The European Consumer Organisation BEUC has released a report revealing that most Europeans are willing to reduce their meat consumption in favour of plant-based, to aid sustainability in the food sector. It also finds that the European Commission misdirected money when it funded the ‘Farm to Fork‘ strategy.
The Farm to Fork policy, according to BEUC, in fact stimulates the animal agriculture industry. The BEUC’s findings echo the thoughts we published here from ProVeg International stating that the Commission executed a policy U-turn in terms of meat reduction targets, and here from Upfield, the world’s largest plantbased manufacturer.
The data captured was collected pre-pandemic and demonstrates that two-thirds of consumers in Europe were already keen to make more sustainable food choices but that they need these choices to be easier, for example, the right price signals, improved information, and more sustainable options.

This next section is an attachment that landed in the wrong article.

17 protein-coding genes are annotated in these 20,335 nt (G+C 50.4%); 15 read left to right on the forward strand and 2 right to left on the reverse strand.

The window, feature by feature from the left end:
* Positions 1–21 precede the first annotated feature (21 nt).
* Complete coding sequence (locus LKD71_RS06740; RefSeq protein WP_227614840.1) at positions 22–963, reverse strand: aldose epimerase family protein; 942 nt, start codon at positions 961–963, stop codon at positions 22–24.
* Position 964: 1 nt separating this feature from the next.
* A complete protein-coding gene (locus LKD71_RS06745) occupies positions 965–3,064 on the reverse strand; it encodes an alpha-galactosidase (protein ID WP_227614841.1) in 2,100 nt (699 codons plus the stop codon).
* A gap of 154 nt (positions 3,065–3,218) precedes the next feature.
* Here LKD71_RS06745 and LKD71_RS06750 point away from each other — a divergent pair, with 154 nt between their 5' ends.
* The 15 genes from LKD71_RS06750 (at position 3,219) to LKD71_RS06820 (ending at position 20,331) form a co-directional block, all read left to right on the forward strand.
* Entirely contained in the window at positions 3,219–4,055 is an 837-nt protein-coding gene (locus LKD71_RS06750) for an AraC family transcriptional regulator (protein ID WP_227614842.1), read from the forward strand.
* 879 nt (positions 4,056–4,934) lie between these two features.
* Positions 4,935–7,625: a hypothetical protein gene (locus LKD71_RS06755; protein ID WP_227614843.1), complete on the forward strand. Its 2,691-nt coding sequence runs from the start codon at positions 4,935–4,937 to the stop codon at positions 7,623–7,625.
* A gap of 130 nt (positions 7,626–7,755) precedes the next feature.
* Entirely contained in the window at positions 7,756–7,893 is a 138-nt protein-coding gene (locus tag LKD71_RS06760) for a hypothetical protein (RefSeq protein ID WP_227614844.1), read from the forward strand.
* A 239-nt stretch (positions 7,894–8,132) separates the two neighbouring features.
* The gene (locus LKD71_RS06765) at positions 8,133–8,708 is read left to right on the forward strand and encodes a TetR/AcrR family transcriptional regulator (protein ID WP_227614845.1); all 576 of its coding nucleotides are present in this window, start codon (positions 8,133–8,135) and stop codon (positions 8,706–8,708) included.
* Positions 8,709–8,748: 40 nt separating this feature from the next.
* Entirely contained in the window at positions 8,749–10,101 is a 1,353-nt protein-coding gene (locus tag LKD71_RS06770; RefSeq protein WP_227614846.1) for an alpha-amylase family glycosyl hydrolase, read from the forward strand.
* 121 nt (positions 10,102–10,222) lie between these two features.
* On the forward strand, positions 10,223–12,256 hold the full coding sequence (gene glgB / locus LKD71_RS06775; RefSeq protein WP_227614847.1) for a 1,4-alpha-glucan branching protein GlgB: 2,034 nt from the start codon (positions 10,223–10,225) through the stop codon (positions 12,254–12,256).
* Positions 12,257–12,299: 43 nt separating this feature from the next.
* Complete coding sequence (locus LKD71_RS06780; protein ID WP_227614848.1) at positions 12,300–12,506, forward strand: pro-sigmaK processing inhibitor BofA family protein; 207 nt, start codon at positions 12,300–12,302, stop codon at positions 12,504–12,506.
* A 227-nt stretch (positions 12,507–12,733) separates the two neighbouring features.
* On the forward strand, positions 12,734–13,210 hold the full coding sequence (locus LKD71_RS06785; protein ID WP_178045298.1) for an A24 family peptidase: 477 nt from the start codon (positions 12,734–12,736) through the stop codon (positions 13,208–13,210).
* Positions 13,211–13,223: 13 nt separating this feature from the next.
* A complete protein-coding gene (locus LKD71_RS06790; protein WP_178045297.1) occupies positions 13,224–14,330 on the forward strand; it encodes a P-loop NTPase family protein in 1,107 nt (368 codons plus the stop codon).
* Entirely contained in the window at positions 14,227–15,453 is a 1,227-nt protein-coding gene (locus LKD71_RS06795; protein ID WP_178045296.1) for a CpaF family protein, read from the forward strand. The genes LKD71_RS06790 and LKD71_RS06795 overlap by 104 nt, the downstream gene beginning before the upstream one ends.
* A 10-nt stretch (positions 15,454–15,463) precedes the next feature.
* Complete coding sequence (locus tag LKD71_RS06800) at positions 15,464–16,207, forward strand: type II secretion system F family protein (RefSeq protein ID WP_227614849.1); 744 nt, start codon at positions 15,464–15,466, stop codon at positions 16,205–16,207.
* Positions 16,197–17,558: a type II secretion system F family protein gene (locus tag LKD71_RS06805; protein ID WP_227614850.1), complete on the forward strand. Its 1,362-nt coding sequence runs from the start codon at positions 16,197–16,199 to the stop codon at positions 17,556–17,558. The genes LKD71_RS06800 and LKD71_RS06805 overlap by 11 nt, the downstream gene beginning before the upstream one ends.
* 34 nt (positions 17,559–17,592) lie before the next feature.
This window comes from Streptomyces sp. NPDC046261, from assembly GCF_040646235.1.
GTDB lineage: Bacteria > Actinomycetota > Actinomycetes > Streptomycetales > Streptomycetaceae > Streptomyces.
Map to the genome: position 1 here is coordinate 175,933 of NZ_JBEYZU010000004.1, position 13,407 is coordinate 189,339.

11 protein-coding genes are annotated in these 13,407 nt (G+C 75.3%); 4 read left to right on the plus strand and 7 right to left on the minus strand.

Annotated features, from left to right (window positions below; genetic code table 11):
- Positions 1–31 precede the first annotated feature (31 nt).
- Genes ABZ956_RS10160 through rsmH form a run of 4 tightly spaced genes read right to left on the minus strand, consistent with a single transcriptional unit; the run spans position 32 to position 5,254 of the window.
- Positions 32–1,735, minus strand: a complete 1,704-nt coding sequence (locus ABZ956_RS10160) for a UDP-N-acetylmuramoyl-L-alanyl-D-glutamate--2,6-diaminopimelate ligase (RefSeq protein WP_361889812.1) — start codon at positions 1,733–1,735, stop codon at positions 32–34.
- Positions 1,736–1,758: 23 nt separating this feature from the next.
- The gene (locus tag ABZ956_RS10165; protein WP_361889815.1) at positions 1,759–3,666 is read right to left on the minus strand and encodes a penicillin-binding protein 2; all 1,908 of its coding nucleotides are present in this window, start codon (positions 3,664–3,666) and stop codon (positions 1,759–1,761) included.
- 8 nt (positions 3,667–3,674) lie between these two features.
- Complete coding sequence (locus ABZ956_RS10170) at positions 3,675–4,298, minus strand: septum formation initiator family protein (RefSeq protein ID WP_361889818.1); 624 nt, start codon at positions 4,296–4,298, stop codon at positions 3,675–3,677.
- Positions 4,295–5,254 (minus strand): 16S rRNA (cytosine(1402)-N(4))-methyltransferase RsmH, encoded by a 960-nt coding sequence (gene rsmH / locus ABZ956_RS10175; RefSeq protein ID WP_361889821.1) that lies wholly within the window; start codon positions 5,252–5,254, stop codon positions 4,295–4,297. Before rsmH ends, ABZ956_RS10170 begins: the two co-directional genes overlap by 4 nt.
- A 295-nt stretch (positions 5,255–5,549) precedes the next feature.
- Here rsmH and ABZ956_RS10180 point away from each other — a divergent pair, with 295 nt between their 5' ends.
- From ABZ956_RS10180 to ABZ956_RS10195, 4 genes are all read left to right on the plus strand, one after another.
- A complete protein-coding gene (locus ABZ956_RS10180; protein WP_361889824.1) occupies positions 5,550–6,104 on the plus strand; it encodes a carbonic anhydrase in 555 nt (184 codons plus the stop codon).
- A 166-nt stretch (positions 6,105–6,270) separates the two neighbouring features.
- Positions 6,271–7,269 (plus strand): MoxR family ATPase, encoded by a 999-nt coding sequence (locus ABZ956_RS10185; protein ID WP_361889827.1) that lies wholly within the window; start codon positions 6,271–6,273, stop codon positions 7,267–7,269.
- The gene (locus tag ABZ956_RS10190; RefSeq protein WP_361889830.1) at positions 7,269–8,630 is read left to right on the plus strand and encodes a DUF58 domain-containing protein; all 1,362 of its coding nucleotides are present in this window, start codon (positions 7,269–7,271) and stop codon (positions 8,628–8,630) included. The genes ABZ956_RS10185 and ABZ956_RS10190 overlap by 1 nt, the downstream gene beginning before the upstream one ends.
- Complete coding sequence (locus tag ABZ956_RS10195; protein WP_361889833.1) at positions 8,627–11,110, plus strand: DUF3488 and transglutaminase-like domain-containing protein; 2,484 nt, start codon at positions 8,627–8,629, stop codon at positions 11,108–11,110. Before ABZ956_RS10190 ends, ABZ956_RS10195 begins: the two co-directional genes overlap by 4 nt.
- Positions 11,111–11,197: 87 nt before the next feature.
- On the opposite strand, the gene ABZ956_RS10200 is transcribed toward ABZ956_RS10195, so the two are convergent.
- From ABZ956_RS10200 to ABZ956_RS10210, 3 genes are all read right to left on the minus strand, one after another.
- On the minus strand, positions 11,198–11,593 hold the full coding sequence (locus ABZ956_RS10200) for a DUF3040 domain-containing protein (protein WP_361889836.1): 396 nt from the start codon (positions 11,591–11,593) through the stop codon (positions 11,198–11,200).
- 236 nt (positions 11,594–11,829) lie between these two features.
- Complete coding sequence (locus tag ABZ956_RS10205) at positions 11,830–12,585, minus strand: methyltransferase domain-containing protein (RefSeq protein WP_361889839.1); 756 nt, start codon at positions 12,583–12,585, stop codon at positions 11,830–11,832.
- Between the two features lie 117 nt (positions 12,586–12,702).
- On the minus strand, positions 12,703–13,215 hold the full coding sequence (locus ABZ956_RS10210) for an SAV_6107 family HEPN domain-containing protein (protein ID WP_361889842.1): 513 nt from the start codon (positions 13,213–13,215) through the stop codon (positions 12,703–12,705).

Key points from the survey include:
- Barriers include price (which ranks as the most important of the barriers), lack of knowledge, unclear information, and limited choice of sustainable options.
- Meat: just over 40% of consumers say they have either stopped eating red meat or have cut down due to environmental concerns. While consumers have little appetite for insects and lab-grown meat, they better accept plant-based ‘burgers’ and traditional vegetarian food (e.g. pulses), as alternative protein sources.
- Government role: only 16% of consumers feel that their government is doing enough to encourage food sustainability at production and consumption levels.
Monique Goyens, Director General of BEUC, commented: “Our survey shows that most consumers are willing to change their eating habits, but that it is no easy task. Change must be rolled out at several levels to make the sustainable choice the obvious choice. Regulators, food producers, and retailers have a crucial role to play to adjust pricing, marketing, and every other factor that push us to buy one food product over another.”